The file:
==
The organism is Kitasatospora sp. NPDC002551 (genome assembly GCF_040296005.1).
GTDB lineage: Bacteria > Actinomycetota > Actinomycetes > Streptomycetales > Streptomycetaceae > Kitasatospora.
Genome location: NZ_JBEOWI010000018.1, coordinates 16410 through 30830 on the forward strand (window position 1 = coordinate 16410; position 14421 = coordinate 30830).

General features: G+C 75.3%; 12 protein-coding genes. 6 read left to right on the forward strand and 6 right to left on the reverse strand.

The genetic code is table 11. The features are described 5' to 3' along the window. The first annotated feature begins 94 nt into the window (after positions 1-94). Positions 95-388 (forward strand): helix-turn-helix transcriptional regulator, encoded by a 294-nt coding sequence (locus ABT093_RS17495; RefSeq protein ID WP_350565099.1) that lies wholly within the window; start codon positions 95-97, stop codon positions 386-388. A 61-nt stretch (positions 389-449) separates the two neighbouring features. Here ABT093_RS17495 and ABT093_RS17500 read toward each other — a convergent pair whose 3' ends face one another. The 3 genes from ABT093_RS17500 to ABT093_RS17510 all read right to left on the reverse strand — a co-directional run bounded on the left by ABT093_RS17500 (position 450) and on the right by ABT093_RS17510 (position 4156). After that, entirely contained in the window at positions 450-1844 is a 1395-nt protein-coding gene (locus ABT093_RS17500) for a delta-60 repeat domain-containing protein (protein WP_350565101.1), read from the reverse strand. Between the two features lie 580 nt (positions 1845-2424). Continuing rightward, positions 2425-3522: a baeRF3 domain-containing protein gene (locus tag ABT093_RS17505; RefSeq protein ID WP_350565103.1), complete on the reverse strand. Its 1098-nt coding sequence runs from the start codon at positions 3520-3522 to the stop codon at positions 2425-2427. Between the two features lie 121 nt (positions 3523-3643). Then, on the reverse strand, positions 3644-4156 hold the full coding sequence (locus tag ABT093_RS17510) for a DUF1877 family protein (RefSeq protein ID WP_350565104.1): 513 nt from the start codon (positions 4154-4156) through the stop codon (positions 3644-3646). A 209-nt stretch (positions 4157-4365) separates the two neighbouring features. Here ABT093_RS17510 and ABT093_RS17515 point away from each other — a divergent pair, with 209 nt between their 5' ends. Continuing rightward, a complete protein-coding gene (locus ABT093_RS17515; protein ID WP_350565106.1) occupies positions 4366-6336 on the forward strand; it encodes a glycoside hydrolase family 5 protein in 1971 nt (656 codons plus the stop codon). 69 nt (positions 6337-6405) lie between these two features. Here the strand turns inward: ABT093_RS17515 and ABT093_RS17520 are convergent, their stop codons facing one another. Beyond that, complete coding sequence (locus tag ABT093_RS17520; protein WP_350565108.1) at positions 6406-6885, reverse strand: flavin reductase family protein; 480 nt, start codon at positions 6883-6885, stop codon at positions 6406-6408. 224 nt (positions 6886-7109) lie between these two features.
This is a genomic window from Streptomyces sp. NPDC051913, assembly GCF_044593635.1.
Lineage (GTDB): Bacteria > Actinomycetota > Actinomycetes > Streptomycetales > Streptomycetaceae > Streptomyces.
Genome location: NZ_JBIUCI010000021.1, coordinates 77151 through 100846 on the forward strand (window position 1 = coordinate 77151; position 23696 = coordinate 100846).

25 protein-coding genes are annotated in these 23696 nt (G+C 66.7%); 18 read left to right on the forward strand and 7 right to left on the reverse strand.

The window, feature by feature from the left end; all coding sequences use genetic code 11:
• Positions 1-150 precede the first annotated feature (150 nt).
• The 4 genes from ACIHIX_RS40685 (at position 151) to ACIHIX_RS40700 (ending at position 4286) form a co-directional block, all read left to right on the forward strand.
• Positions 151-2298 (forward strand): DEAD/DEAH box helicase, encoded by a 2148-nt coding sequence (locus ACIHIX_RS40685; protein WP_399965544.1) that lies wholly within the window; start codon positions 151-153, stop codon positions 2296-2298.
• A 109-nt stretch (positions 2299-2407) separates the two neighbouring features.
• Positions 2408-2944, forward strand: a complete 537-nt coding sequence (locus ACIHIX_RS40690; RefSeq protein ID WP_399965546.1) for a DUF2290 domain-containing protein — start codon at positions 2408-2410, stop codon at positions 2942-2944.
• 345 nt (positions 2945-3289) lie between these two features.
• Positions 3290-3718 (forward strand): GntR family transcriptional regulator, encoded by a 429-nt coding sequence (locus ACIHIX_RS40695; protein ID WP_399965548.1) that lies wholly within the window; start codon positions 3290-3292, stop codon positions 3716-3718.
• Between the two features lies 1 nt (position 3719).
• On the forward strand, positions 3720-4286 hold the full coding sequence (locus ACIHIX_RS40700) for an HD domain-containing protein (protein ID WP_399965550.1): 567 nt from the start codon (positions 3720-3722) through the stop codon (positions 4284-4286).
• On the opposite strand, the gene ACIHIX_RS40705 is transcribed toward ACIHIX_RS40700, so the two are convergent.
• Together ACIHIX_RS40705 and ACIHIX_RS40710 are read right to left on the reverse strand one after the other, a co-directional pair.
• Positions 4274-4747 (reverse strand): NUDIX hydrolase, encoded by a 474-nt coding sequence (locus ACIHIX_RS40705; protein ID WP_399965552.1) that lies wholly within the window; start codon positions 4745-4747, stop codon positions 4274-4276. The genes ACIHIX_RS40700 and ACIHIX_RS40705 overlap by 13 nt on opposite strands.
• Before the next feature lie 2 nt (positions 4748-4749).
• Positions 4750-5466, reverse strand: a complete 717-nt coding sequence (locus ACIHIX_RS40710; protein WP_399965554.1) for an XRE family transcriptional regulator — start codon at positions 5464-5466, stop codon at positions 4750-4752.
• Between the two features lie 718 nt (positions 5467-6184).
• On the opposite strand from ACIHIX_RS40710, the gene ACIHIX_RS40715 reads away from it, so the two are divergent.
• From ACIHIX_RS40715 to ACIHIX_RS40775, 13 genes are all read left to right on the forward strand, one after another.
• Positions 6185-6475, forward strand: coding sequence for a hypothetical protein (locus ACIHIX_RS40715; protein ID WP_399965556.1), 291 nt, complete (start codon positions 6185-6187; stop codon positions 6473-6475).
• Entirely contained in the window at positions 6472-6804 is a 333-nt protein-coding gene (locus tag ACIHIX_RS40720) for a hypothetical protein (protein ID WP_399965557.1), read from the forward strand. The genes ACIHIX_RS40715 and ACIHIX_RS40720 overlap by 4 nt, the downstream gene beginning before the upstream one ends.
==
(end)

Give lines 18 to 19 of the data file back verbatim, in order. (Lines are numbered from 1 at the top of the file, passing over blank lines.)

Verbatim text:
• Between the two features lies 1 nt (position 3719).
• On the forward strand, positions 3720-4286 hold the full coding sequence (locus ACIHIX_RS40700) for an HD domain-containing protein (protein ID WP_399965550.1): 567 nt from the start codon (positions 3720-3722) through the stop codon (positions 4284-4286).